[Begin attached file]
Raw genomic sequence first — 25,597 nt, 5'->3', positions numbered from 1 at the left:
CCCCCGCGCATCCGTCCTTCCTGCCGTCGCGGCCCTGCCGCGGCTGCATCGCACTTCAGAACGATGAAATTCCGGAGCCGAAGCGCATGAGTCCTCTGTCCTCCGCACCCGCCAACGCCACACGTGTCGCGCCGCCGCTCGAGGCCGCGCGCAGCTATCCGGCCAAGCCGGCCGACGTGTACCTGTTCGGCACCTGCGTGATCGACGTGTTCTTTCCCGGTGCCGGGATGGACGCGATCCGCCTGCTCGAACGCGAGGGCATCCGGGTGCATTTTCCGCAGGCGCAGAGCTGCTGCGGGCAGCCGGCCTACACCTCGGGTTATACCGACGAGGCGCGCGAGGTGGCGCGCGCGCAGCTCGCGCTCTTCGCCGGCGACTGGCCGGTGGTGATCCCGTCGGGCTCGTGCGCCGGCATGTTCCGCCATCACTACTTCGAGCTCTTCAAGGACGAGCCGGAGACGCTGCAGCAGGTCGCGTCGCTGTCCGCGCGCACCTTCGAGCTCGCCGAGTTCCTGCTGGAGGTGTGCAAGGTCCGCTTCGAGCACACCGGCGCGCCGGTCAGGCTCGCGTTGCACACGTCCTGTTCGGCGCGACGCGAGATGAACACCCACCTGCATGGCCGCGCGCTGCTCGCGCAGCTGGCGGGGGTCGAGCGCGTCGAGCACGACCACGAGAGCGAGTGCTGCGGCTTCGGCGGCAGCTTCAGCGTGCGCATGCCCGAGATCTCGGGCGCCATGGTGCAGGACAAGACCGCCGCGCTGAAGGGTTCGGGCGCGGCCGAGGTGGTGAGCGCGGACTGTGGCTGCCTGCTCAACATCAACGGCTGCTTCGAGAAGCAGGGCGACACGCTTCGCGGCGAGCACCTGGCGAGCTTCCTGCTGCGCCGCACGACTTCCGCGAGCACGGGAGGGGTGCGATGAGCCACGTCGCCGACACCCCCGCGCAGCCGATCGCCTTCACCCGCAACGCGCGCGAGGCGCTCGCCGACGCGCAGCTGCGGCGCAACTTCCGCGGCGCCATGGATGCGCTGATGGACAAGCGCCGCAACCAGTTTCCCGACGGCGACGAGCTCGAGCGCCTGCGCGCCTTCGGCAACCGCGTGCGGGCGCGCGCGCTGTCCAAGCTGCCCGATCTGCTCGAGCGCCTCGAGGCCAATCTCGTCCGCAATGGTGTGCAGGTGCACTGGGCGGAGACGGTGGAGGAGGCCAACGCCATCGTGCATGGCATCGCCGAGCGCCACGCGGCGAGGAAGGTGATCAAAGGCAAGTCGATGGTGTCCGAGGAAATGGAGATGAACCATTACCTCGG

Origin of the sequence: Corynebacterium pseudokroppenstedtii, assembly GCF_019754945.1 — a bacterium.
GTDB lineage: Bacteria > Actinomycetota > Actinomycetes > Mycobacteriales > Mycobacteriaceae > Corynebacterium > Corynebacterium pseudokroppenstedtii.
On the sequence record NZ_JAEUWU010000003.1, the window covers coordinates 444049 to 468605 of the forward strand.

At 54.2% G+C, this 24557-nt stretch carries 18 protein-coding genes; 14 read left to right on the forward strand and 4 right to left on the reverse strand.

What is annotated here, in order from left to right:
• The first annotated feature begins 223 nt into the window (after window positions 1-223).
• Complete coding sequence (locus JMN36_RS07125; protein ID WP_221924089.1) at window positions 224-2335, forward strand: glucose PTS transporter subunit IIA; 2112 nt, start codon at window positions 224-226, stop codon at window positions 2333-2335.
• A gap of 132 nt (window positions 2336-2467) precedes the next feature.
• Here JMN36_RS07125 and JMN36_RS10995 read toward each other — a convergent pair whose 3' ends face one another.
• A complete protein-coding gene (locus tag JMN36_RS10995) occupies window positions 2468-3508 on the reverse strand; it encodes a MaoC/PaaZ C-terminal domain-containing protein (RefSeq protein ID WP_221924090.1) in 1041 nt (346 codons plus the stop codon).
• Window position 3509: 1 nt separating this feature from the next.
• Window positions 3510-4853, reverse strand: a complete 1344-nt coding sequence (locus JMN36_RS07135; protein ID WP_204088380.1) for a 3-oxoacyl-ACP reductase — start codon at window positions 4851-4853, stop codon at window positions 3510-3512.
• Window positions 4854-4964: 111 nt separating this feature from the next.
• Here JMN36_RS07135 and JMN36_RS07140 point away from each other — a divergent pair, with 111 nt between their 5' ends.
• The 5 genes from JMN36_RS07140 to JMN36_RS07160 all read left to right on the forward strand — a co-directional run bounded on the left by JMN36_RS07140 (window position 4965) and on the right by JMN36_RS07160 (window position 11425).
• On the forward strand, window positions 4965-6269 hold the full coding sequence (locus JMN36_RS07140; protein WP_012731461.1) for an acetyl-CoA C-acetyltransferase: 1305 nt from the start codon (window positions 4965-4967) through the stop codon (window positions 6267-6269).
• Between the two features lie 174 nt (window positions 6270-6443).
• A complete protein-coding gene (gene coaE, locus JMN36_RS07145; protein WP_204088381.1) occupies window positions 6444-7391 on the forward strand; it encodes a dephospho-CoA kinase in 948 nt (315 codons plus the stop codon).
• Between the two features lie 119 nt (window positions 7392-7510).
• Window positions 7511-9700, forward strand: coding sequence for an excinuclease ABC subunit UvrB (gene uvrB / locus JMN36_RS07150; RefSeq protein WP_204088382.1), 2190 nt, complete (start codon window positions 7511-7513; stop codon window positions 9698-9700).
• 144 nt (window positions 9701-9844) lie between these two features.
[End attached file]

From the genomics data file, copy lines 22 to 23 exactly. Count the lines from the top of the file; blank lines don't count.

• Window positions 7511-9700, forward strand: coding sequence for an excinuclease ABC subunit UvrB (gene uvrB / locus JMN36_RS07150; RefSeq protein WP_204088382.1), 2190 nt, complete (start codon window positions 7511-7513; stop codon window positions 9698-9700).
• 144 nt (window positions 9701-9844) lie between these two features.